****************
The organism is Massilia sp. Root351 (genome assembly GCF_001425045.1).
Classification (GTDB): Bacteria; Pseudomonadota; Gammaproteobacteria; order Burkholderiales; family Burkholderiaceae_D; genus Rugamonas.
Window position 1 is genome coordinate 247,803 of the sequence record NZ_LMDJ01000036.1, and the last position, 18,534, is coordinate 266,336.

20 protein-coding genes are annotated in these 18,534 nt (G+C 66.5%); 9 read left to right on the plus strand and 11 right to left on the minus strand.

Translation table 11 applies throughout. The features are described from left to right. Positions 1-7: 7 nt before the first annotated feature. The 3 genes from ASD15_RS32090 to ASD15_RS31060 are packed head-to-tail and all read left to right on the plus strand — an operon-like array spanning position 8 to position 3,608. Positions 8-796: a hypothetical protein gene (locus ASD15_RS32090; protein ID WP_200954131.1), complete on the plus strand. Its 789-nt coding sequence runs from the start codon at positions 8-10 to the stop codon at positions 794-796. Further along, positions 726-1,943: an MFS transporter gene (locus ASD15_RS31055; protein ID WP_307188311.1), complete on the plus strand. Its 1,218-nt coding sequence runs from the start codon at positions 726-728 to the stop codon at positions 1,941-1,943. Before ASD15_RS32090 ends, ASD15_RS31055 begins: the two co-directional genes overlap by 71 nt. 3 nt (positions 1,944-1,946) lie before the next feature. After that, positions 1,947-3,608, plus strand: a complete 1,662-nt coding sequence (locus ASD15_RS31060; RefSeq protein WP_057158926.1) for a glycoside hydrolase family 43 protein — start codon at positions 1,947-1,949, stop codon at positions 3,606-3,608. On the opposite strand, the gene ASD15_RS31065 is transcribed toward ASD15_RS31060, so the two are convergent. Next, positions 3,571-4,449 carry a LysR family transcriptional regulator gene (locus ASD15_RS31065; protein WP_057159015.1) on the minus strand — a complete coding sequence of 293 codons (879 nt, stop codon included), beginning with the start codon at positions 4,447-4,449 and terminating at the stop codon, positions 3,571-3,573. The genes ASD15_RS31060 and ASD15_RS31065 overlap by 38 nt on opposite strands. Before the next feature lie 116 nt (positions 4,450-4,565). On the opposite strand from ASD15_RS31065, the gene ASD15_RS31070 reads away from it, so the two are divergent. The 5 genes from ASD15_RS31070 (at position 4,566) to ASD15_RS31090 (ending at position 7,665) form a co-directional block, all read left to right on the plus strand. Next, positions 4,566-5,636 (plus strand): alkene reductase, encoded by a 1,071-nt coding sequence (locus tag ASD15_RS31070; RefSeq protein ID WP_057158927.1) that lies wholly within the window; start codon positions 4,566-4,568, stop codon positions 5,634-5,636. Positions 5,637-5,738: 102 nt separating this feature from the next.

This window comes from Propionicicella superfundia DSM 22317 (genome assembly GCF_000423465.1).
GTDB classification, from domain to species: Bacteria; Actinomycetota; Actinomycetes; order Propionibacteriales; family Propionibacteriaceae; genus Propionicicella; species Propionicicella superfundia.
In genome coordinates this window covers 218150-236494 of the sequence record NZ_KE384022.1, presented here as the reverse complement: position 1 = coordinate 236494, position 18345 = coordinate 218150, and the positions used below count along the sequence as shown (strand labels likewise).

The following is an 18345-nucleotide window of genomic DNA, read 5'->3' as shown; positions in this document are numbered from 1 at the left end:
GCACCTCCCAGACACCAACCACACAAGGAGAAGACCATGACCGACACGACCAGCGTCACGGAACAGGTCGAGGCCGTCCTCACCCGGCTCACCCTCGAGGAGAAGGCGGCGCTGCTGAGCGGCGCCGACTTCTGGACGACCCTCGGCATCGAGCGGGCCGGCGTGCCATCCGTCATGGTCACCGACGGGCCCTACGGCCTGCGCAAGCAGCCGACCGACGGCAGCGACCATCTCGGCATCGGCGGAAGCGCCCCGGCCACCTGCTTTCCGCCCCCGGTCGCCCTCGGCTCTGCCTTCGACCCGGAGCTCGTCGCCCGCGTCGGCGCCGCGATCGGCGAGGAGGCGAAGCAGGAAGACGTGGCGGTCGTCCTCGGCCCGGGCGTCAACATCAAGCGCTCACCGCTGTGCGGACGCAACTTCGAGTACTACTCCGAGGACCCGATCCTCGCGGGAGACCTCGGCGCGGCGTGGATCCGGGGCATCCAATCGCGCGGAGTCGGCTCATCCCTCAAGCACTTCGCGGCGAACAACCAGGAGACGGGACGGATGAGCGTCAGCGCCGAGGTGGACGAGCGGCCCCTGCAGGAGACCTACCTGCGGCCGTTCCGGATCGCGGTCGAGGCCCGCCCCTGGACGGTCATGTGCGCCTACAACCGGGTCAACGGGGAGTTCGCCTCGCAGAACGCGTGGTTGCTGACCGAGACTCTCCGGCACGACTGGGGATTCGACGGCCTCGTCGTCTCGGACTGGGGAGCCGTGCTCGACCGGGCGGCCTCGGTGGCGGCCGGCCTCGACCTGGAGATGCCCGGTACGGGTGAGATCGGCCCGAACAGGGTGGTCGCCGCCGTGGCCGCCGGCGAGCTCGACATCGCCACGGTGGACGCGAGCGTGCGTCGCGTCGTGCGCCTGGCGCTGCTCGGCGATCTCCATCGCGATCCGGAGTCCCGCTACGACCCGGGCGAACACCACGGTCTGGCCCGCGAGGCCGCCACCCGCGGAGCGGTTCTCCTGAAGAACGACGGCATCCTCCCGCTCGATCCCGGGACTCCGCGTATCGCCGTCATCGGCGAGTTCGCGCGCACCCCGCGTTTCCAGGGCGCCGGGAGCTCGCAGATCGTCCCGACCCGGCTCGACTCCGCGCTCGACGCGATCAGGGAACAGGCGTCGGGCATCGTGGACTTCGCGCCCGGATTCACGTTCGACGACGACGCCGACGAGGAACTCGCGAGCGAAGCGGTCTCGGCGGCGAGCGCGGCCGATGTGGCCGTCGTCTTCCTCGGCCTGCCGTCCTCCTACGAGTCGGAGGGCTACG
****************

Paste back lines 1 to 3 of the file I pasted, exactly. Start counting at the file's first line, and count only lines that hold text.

The organism is Massilia sp. Root351 (genome assembly GCF_001425045.1).
Classification (GTDB): Bacteria; Pseudomonadota; Gammaproteobacteria; order Burkholderiales; family Burkholderiaceae_D; genus Rugamonas.
Window position 1 is genome coordinate 247,803 of the sequence record NZ_LMDJ01000036.1, and the last position, 18,534, is coordinate 266,336.